Duluth affordable housing advocates praise ‘unprecedented’ recent investments

18 July 2023

DULUTH The excitement was palpable, as representatives of more than 20 local organizations working to improve housing inventories in the Northland gathered at the Central Hillside Community Center on Tuesday morning to bask in the news that Minnesota has set aside more than $1 billion to help bring more projects forward.

“It’s a historic amount of funding that’s been committed, and it has the potential to make a huge difference for our work, most of which happens in Duluth,” said Jeff Corey, executive director of One Roof Community Housing.

“We’re aware that in Duluth, our development costs are as high as anywhere in the state, and our incomes are lower. So, the gaps are bigger,” he said. “If we don’t have more money, we can’t make a tax-credit project work, for example.”

Nancy Cashman, executive director for Center City Housing Corp, said the Legislature has thrown a lifeline to organizations like hers that burned through most of their reserves to keep low-income tenants housed through the pandemic, whether or not they could pay the rent.

“Center City had to support its buildings, and we’ve not recouped those funds. So, the Legislature put together a fund to help those kind of property management companies, because had we not supported these properties with all the available cash we had, folks would have ended up out on the street,” she said.

The details of the program are still in the works, but, Cashman said, “For us, it’s going to be huge, and we’re super excited about it.”

The prospect of gaining access to additional rental assistance funding, came as especially good news to Jill Keppers, executive director of the Duluth Housing and Redevelopment Authority.

“That is really nice for Duluth, because in Duluth our project-based vouchers for our regular Section 8 housing program are almost maxed out,” Keppers said. “So, that will help our local developers One Roof, Center City, the HRA, AICHO and others that are looking to get some rental assistance for their units.”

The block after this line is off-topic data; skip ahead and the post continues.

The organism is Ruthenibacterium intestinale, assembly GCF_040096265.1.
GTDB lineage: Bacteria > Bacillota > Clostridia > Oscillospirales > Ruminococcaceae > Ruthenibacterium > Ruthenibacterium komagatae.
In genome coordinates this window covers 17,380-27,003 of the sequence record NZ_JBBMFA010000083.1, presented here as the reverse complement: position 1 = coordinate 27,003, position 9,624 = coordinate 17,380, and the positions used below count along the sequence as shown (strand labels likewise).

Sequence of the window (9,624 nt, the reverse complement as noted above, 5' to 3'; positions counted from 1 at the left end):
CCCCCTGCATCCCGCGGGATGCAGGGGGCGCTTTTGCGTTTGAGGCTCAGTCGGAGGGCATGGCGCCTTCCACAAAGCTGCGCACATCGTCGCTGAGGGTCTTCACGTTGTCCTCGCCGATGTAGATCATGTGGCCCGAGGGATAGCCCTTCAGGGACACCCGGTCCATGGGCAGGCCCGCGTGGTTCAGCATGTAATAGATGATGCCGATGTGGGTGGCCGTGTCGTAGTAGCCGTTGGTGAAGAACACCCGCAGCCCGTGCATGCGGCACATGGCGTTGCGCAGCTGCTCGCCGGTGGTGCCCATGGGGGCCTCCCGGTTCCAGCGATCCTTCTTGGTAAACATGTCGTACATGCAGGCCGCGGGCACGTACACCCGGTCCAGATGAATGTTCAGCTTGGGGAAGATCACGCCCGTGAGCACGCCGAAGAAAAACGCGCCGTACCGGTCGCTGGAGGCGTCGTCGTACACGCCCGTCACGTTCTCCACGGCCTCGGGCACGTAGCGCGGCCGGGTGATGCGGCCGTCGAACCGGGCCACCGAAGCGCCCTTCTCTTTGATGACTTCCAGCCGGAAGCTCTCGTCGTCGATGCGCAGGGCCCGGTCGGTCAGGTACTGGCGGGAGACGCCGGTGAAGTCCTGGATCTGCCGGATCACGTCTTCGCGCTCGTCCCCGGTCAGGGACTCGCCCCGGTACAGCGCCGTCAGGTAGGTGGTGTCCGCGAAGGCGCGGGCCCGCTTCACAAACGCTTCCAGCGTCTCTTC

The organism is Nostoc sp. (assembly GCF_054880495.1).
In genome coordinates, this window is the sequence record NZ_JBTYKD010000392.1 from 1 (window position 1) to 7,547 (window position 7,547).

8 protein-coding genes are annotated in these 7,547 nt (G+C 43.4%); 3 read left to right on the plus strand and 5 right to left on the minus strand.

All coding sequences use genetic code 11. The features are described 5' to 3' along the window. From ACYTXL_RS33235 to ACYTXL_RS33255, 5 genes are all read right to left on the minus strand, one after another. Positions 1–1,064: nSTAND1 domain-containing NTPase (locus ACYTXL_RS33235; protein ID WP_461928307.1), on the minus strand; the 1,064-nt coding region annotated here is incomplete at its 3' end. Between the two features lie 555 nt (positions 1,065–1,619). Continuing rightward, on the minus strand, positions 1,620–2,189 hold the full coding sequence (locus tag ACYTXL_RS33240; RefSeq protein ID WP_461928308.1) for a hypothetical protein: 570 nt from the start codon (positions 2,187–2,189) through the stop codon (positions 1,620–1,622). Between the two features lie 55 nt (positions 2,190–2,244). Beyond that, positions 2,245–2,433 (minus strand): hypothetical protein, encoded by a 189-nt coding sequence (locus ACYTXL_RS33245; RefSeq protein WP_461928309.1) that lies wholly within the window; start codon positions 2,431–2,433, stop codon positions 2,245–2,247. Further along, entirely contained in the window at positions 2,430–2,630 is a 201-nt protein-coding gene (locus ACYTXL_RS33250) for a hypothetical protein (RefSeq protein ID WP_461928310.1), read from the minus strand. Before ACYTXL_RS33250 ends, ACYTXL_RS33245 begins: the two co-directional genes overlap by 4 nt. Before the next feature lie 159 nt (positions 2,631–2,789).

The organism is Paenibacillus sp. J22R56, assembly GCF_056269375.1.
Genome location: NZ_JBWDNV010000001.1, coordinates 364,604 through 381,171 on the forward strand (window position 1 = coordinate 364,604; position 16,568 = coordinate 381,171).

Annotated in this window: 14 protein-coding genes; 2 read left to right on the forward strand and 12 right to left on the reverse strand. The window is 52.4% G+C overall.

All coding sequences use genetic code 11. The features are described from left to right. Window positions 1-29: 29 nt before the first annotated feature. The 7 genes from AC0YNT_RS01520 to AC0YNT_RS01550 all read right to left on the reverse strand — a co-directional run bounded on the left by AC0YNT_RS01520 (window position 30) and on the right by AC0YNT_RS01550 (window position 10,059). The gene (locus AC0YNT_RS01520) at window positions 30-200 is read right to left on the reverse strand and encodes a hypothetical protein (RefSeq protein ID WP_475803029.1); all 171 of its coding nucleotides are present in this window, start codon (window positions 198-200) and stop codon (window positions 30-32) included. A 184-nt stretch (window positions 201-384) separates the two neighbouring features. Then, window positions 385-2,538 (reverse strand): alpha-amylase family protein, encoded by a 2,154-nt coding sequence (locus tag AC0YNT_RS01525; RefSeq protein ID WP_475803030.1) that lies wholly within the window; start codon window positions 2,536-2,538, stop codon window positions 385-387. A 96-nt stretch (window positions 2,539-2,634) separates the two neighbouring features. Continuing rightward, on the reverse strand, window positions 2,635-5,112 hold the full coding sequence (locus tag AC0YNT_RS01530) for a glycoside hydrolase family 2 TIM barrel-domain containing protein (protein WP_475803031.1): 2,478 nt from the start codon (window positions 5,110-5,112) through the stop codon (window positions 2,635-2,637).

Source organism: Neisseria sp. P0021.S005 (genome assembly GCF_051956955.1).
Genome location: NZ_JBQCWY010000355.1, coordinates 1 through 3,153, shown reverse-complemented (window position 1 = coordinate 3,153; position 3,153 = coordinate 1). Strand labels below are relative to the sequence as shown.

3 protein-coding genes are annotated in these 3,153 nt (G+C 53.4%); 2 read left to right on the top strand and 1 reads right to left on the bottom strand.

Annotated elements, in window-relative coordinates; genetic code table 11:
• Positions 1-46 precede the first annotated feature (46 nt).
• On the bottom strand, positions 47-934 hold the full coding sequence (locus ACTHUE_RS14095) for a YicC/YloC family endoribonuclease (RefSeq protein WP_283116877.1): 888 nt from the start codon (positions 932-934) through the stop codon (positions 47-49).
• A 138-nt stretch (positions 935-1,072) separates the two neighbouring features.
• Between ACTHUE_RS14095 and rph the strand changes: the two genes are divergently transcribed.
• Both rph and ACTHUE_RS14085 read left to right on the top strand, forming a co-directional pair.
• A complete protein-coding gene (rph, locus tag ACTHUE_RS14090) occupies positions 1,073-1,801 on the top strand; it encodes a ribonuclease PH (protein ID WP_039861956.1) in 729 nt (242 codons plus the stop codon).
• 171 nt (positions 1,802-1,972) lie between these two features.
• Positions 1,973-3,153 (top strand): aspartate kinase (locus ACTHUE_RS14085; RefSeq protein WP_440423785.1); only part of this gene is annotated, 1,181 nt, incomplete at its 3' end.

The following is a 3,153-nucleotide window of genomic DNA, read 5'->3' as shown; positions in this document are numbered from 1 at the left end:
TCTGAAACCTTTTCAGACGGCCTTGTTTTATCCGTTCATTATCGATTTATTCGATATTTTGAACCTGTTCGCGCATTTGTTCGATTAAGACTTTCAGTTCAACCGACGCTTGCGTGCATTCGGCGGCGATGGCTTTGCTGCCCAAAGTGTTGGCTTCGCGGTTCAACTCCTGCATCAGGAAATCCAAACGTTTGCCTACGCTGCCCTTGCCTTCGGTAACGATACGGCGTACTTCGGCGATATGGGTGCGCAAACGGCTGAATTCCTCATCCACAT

“We’re very optimistic and very busy writing applications this month,” Corey said.

Corey also pointed to a $100 million First-Generation Down Payment Assistance Program as another “amazing” piece of funding.

“That is largely going to go to folks of color, folks who don’t have a familial history of homeownership. I believe it’s going to be $20,000-$25,000 per household, and that’s going to be such a game-changer for people,” he said.

State Rep. Liz Olson, DFL-Duluth, said it’s “the largest investment we have ever made in housing, and we have made it at every part of what it means to invest in housing, from shelters to first-time homeowners to rental assistance.”

“It really addresses all the needs around housing in ways we have never as a state invested in housing,” the District 8A representative said. “Not only that, we have dedicated ongoing revenue to address housing, which again we have never before done.

“So, this is a really comprehensive package that’s going to have huge implications for our state now but also in the future. I think what we have done is set a bar for investing in housing. And I hope we continue to see it as a priority for years to come.”

District 3 Sen. Grant Hauschild, DFL-Hermantown, said: “I concur with Rep. Olson that this was a multi-faceted approach to housing. We have homeless issues; we have affordable housing issues; and we also have workforce issues, trying to recruit folks to move up to the Northland and to get employers to come here.”

As for the ability of Northland communities to attract funding, Hauschild said: “Sitting around this table today, I really feel confident that we’re well positioned … just given all of the organizations and the infrastructure that we have to go after these dollars.”

Olson agreed.

“We have an incredible coalition in Duluth that is ready to meet people’s needs,” she said. “They need the funds and the ability to access them. But they are ready to roll.”

Hauschild predicts the whole region stands to benefit.

“I would be remiss not to mention the IRRRB’s role,” he said. “They have been convening groups in greater Minnesota and in the Northland for a long time over the past couple of years to try to prepare for these challenges and how we might acquire these dollars. So, beyond Duluth, I feel very confident in the Iron Range and the Taconite Assistance Area acquiring these dollars, as well.”


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